The United States Army Command and General Staff College (CGSC) at Fort Leavenworth, Kansas is a graduate school for United States military officers. It was founded in 1881 by General William Tecumseh Sherman as the School of Application for Infantry and Cavalry. The school published its first issue of "Military Review" in 1922. In 1938, "Military Review" was known as the "Command and General Staff School Quarterly Review of Military Literature." In April 1943, it began to be published monthly, under the more informal heading "Military Review." The stated goal of this professional military journal was to study the concepts, doctrine and principles of warfare in an open atmosphere.
The issues before, during, and after World War II provide a unique look at American military thought and trends. During the war, Military Review became an up-to-date professional military journal filled with information, thought, and doctrine including translations and digests of important foreign military literature. It even included translations of German military journal articles produced during the war.
Before the war, the Military Review gave much attention to military theory and military tactics and the employment of military equipment in combat during previous European wars. World War II created a change of view for the journal. No longer did it seem concerned about 19th century horse mounted cavalry charges. It was now part of the war effort at hand. Military Review articles after the United States had direct involvement in World War II focused more on tactical employment of military forces based on current operations in Europe, the Pacific, and Africa. The majority of its content was contributed by American officers with recent combat experience. They produced articles with titles such as "Capture of an Enemy Supporting Point" (April 1943), "Reinforcing Artillery Employed in Mass" (June 1943), "Gasoline Supply in the Combat Zone" (October 1943), and "Armored Division in Offensive Action" (March 1941).
The need and supply of war information saw Military Review advance from a quarterly to a monthly publication in April 1943. As the war progressed Military Review sought more content from foreign military journals. This allowed it to draw from the experiences of America's allies and enemy's alike.
After two years of American participation in warfare, the mission of the journal was intensely focused on the relaying of knowledge regarding current strategic, tactical and logistical operations. This is demonstrated by the articles appearing in the January 1944 issue. The articles appearing in that issue had the titles:
As the war progress
The strategy of the 1943 invasion of Italy. COL Conrad H. Lanza.
Calculation and risk in the pursuit. MAJ B. Korol, Soviet Army.
The reconditioning program in Army Service Forces hospitals. BG Charles C. Hillman, US Army.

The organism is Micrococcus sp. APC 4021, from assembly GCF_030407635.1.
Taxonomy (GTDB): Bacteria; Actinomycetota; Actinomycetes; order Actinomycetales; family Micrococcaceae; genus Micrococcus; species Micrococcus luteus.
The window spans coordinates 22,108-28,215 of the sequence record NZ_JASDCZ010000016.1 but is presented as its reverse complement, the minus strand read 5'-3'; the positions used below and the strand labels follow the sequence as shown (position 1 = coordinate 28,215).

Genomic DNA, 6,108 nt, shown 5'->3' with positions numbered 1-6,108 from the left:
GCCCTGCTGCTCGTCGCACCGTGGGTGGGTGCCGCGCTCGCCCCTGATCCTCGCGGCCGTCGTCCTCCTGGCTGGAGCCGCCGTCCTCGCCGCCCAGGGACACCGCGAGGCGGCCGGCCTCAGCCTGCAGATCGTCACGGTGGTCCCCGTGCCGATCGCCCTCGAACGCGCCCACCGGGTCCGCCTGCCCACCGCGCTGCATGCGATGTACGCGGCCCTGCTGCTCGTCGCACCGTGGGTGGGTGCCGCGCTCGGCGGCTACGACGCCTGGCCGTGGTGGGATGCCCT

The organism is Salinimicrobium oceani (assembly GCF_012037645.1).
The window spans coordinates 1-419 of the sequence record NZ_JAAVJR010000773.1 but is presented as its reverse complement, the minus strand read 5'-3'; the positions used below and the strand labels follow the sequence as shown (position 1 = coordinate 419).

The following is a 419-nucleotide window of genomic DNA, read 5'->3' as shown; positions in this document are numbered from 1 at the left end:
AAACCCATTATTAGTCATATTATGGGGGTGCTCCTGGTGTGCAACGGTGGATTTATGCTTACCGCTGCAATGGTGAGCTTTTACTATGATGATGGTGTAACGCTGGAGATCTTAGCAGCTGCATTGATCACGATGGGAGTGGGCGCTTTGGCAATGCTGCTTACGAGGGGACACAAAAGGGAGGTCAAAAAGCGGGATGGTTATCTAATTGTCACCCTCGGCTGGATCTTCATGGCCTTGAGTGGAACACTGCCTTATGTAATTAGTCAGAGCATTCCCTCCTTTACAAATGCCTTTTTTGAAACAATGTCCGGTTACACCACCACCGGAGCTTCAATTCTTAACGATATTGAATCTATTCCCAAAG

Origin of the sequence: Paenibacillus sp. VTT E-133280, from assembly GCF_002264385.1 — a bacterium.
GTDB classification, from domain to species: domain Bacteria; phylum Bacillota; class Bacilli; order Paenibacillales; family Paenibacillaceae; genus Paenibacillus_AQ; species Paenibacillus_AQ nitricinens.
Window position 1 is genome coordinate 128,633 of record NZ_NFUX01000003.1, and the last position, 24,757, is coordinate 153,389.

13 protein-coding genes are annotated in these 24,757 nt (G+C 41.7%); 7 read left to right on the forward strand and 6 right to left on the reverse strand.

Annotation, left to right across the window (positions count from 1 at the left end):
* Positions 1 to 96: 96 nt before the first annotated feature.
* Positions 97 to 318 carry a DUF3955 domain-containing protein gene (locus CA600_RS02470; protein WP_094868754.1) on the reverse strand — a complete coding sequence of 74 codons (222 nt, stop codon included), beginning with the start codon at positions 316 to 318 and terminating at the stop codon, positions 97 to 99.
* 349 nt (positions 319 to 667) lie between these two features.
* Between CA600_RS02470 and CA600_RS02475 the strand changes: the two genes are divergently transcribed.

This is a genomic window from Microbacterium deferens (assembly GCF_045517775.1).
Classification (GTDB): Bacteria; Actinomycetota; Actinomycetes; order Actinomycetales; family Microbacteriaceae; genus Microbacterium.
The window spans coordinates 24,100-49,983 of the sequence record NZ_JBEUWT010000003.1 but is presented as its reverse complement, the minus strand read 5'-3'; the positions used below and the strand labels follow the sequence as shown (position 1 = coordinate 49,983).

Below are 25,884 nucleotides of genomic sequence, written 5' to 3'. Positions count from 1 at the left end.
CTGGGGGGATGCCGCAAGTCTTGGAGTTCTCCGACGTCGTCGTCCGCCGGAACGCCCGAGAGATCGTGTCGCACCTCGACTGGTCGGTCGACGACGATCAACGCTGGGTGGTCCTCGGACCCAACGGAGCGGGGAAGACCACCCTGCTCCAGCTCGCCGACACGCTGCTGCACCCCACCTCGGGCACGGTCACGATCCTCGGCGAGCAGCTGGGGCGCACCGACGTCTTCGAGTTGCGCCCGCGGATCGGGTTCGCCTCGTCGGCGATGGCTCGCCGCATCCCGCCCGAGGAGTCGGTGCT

IV Fighter Command Army Air Forces (Sons of the Falcon). BG Russell E. Randall, IV Fighter Command.
An amphibious com Z. LT COL Raymond O. Ford, Ordinance Department.
Tutorial technique comes to Leavenworth. MAJ Lawrence L. Jarvie, Adjutant General's Department.
Introduction to a task force. LT COL Jay C. Whitehair, Cavalry.
G-1's "sixty-four dollar question". LT COL Louis Duenweg, Adjutant General's Department.
Blitzkrieg 1944. MAJ F. O. Miksche.
Campaigning in the jungle. LT COL Byron L. Paige, General Staff Corps.
British and U.S. staffs: a comparison. LT COL Frank S. Henry, Cavalry.
Food for thought. LT COL W. H. Van Dine, Quartermaster Corps.
Defense against an airborne attack. CAPT Earl Bishop, Infantry.
Reorganization for the Armored Division. LT COL J. M. Pittman, Infantry.
"We need more and better G/A-1's". COL Henry J. Schroeder, Signal Corps.
The Royal Air Force. WNG COMM M. T. Judd, Royal Air Force.
AAA in a landing operation. LT COL H. C. Dozer, Jr., Coast Artillery Corps.
Use your psychiatrist. CAPT Nathan Blackman, Medical Corps.
Barrier construction and anti-mechanized defense. LT COL Hubert E. Thorner, Infantry.
Military notes around the world.
Articles in this issue's foreign military digests section were:
Cooperation of cavalry with tanks.
The struggle for the Aegean.
Aircraft adjustment of artillery fire.
Role of reconnaissance in determining location of limiting points and flanks.
German emergency bridges.
Use of tanks in battle for mountain valleys.
Control of troops in battle.
An example of correct use of ground by tanks.
The work of the German Women's Labor Service.
Self-propelled artillery in offensive combat.
Combat formation of an antiaircraft regiment while protecting troops.
Utilization of ground in a tank battle.
Problems of mountain warfare.
Cooperation of various arms in development of attack.
Joint action of motorized infantry and tanks.
Battle for a hill.
Employment of assault guns on the Easter Front.
Place the tank unit commander in combat.
Aerial operations against enemy rail transport.
Battle of a ski battalion.
Air power at Salerno.
After the war ended, Military Review was able to draw, distill and distribute knowledge from the many battle experiences of World War II for decades into the future.